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The Flying T Corporate Headquarters on an April Morning

Seasons Greetings from the Flying T:

We don't know for sure what season this is, since it has been dry and dusty since the first of the year and now in April we are calving in the snow. Our records of nearly thirty years, show our present circumstance as the worst drought we have ever experienced. There cannot be enough snow and rain before summer to change that. We got our snow machine operating around Christmas but we haven't had enough snow since to drive it a half mile back to the hanger for storage.

It is customary for our annual newsletter to chronicle the trials and tribulations of winter calving in eastern Oregon. However, two years ago we gave in to common sense and started calving on March 1 instead of January or February. This is now a very boring time of the year. Calves get born but don't need thawing out and they don't get sick. Hair dryers are in storage. No more extremities are falling off from frostbite. The predators are living on squirrels and rabbits and the calves just keep growing. Our delayed calving allowed us to wean 60 Ib. heavier calves in 30 less days last year. We were impressed by that. But all in all things have been real dull around here for too long. The staff (Erika) and the kids (Brandan, Susan & Bruce) all felt there were no challenges in our lives. We were getting in a rut. Well we sure fixed that! We decided to go international, and in the process experienced enough calamities to fill several newsletters.

This tale of woe has roots going back at least 20 years when we first introduced the Salers breed to the Flying T. It was a relatively easy matter to import these cattle from Canada, and Alberta was in fact the source of much of our foundation herd. Later, direct imports from France became fashionable, but for us the cost, red tape, quarantines, and politics were prohibitive so we didn't participate in that fiasco. In more recent times, we have gotten some of our genetics into Canada via semen sales, but the red tape was a nightmare. Since the passage of NAFTA (North American Free ha ha! Trade Agreement), we figured (incorrectly) that the international border was now just a line on a map and shipments to Canada were as commonplace and uneventful as trucking cattle to California. If anyone needs to know the meaning of the word "naive" ask us. If any of you are considering exporting anything anywhere we are confident we can change your mind.

Anyway I'm getting ahead of myself. A year and a half ago, as part of their home schooling, I took the kids to British Columbia to experience a foreign country. Mostly we did research on the cattle industry up there. We all learned a lot and one thing lead to another thing, etc., and for some stupid reason that I can no longer remember, it made sense to haul a load of heifers up there. We began working on this dubious enterprise back in January and, as of mid-April, have yet to complete it.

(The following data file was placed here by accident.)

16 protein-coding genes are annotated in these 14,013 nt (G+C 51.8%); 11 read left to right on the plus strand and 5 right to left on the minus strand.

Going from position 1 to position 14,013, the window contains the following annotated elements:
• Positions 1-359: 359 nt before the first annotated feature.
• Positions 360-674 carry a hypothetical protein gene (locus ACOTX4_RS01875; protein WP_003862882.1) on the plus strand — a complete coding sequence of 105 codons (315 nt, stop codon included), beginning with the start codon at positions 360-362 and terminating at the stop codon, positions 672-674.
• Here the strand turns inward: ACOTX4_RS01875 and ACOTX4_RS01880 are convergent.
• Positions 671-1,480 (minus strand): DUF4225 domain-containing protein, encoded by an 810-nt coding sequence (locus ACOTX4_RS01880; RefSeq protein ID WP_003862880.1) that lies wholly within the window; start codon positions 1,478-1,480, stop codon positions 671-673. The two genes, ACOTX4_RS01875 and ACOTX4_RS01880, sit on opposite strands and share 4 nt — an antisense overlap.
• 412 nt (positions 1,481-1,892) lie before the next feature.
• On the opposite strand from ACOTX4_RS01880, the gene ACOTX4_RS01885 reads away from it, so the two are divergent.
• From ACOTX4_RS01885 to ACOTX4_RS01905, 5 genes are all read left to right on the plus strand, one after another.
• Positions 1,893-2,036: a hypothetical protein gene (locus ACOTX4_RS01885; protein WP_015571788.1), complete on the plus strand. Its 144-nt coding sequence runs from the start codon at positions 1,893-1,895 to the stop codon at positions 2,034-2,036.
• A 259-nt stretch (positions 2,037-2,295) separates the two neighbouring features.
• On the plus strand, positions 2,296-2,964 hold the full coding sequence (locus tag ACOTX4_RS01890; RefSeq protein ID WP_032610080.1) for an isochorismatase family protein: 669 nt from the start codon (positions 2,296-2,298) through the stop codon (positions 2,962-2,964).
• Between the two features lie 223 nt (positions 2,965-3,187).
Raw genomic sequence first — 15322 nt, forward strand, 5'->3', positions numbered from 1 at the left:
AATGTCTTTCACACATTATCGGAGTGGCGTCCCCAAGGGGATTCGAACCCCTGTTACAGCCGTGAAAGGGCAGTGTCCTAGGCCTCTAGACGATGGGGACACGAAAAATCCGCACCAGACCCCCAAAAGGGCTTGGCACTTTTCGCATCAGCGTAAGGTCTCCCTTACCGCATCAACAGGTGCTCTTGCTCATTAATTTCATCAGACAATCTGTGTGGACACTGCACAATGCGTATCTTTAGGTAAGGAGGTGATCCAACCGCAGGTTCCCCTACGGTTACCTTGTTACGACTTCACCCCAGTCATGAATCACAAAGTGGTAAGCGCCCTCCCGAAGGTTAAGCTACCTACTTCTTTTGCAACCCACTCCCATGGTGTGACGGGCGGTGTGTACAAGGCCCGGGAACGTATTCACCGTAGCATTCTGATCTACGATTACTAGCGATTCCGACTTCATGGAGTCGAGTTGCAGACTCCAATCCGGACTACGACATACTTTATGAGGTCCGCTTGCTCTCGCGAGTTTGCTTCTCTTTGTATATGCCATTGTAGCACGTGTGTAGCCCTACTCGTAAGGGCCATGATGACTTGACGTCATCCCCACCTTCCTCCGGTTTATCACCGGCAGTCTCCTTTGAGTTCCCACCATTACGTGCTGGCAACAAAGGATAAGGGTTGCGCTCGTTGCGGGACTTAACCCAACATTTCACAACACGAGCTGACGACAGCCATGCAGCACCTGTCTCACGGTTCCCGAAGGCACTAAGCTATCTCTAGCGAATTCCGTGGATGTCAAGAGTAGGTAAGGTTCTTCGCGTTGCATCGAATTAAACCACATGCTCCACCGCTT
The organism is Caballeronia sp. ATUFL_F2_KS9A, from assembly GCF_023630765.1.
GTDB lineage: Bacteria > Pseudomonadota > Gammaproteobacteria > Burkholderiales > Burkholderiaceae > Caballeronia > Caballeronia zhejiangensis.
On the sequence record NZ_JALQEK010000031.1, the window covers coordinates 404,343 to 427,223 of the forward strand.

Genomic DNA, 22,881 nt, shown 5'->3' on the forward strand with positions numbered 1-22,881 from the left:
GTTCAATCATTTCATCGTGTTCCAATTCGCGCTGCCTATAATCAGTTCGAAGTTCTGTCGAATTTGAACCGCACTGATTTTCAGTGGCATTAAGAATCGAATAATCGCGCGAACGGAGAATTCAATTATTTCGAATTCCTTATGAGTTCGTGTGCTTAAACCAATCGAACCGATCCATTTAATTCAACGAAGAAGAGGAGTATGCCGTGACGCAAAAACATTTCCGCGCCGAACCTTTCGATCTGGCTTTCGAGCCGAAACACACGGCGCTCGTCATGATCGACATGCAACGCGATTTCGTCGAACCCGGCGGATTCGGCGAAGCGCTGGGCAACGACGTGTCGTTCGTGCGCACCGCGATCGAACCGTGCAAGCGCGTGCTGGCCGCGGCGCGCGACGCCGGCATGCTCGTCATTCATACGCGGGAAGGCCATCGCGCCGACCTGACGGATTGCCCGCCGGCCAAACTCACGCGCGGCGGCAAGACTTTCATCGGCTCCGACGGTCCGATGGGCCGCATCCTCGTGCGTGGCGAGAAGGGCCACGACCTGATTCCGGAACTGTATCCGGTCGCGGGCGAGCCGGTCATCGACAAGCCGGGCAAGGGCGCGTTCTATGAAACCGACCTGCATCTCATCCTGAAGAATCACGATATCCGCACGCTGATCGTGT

We used to believe that our Federal bureaucrats were the world champions in arrogance, ignorance, and endless red tape, but we learned they have close competition from their Canadian counterparts. We have talked to many cowmen on both sides of the border and each always claims this title for their own civil servants. With their well earned reputations can you imagine getting these two bureaucracies working on the same project; like maybe a truck load of heifers from the Flying T? To complete this scenario we must add the Oregon Dept. of Ag bureaucrats, a half dozen state and federal veterinarians, the Oregon State Brand Office, the State Animal Health lab and 3 Oregon brand inspectors. Of course British Columbia contributed their Ag Department, Brand Registry, 4 more veterinarians, two pig hauling trucks complete with drivers, too many Canadian Customs Agents, and our import broker. Lest we look too stupid here, understand that we were quite ignorant when we began this undertaking. That means uninformed, not stupid. Stupid is if we do it some more!

One of our greatest tribulations in this exercise was the endless blood work and health tests needed to qualify these heifers for export. Oregon is a Brucellosis and tuberculosis free state and our cattle are Bangs vaccinated. They still needed to be tested for these diseases. They also had to be quarantined for 30 days and bled twice for blue tongue, (they all looked pink to me). If these heifers were standing in Washington instead of Oregon none of that would've been necessary. All this lab work led to piles of paperwork that our vet correlated to each heifer. The USDA then spent about an hour looking at the completed health papers and we spent $545 for them to do it! Oh, lest I forget; none of the above is required for Canadian cattle coming to Oregon!!!!